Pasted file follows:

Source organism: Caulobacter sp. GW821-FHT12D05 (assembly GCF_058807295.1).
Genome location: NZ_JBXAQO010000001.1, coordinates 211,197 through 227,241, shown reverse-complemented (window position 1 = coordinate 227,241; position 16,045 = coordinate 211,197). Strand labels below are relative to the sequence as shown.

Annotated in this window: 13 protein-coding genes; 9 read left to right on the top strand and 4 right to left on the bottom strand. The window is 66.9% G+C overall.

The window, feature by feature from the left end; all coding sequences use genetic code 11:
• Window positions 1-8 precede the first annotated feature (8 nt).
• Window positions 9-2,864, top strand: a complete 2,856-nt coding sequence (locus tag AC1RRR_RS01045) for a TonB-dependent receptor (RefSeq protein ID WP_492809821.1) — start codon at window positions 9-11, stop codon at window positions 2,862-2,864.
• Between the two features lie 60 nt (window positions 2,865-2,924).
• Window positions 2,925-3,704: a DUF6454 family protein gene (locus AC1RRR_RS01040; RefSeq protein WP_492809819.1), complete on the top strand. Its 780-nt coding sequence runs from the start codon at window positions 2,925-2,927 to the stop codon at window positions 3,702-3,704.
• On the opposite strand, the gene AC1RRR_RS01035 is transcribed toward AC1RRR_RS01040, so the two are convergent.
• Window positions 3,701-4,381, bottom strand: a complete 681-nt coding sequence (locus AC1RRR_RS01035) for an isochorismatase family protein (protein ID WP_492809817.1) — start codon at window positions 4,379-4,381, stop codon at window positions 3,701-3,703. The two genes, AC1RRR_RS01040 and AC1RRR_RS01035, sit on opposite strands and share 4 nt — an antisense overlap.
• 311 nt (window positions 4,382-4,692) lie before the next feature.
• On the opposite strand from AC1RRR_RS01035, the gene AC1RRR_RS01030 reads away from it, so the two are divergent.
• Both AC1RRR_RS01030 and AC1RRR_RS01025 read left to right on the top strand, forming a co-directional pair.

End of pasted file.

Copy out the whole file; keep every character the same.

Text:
Source organism: Caulobacter sp. GW821-FHT12D05 (assembly GCF_058807295.1).
Genome location: NZ_JBXAQO010000001.1, coordinates 211,197 through 227,241, shown reverse-complemented (window position 1 = coordinate 227,241; position 16,045 = coordinate 211,197). Strand labels below are relative to the sequence as shown.

Annotated in this window: 13 protein-coding genes; 9 read left to right on the top strand and 4 right to left on the bottom strand. The window is 66.9% G+C overall.

The window, feature by feature from the left end; all coding sequences use genetic code 11:
• Window positions 1-8 precede the first annotated feature (8 nt).
• Window positions 9-2,864, top strand: a complete 2,856-nt coding sequence (locus tag AC1RRR_RS01045) for a TonB-dependent receptor (RefSeq protein ID WP_492809821.1) — start codon at window positions 9-11, stop codon at window positions 2,862-2,864.
• Between the two features lie 60 nt (window positions 2,865-2,924).
• Window positions 2,925-3,704: a DUF6454 family protein gene (locus AC1RRR_RS01040; RefSeq protein WP_492809819.1), complete on the top strand. Its 780-nt coding sequence runs from the start codon at window positions 2,925-2,927 to the stop codon at window positions 3,702-3,704.
• On the opposite strand, the gene AC1RRR_RS01035 is transcribed toward AC1RRR_RS01040, so the two are convergent.
• Window positions 3,701-4,381, bottom strand: a complete 681-nt coding sequence (locus AC1RRR_RS01035) for an isochorismatase family protein (protein ID WP_492809817.1) — start codon at window positions 4,379-4,381, stop codon at window positions 3,701-3,703. The two genes, AC1RRR_RS01040 and AC1RRR_RS01035, sit on opposite strands and share 4 nt — an antisense overlap.
• 311 nt (window positions 4,382-4,692) lie before the next feature.
• On the opposite strand from AC1RRR_RS01035, the gene AC1RRR_RS01030 reads away from it, so the two are divergent.
• Both AC1RRR_RS01030 and AC1RRR_RS01025 read left to right on the top strand, forming a co-directional pair.